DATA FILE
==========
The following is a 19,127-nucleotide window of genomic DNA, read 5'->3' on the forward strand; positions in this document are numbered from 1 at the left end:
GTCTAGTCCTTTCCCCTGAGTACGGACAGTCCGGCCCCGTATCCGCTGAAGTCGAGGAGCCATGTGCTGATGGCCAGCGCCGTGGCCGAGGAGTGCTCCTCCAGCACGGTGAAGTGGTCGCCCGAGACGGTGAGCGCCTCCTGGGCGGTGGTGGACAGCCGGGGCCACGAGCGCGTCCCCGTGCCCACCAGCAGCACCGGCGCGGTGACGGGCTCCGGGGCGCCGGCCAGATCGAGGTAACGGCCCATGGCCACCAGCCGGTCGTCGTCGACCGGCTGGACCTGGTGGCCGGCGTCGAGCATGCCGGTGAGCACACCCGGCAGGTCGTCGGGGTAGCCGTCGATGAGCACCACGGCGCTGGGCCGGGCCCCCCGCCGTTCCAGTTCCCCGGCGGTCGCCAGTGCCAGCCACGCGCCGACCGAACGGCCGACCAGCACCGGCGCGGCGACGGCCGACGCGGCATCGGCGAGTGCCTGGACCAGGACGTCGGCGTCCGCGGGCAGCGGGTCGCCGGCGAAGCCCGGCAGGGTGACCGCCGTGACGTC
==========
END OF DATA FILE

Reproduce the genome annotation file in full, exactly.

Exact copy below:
The following is a 19,127-nucleotide window of genomic DNA, read 5'->3' on the forward strand; positions in this document are numbered from 1 at the left end:
GTCTAGTCCTTTCCCCTGAGTACGGACAGTCCGGCCCCGTATCCGCTGAAGTCGAGGAGCCATGTGCTGATGGCCAGCGCCGTGGCCGAGGAGTGCTCCTCCAGCACGGTGAAGTGGTCGCCCGAGACGGTGAGCGCCTCCTGGGCGGTGGTGGACAGCCGGGGCCACGAGCGCGTCCCCGTGCCCACCAGCAGCACCGGCGCGGTGACGGGCTCCGGGGCGCCGGCCAGATCGAGGTAACGGCCCATGGCCACCAGCCGGTCGTCGTCGACCGGCTGGACCTGGTGGCCGGCGTCGAGCATGCCGGTGAGCACACCCGGCAGGTCGTCGGGGTAGCCGTCGATGAGCACCACGGCGCTGGGCCGGGCCCCCCGCCGTTCCAGTTCCCCGGCGGTCGCCAGTGCCAGCCACGCGCCGACCGAACGGCCGACCAGCACCGGCGCGGCGACGGCCGACGCGGCATCGGCGAGTGCCTGGACCAGGACGTCGGCGTCCGCGGGCAGCGGGTCGCCGGCGAAGCCCGGCAGGGTGACCGCCGTGACGTC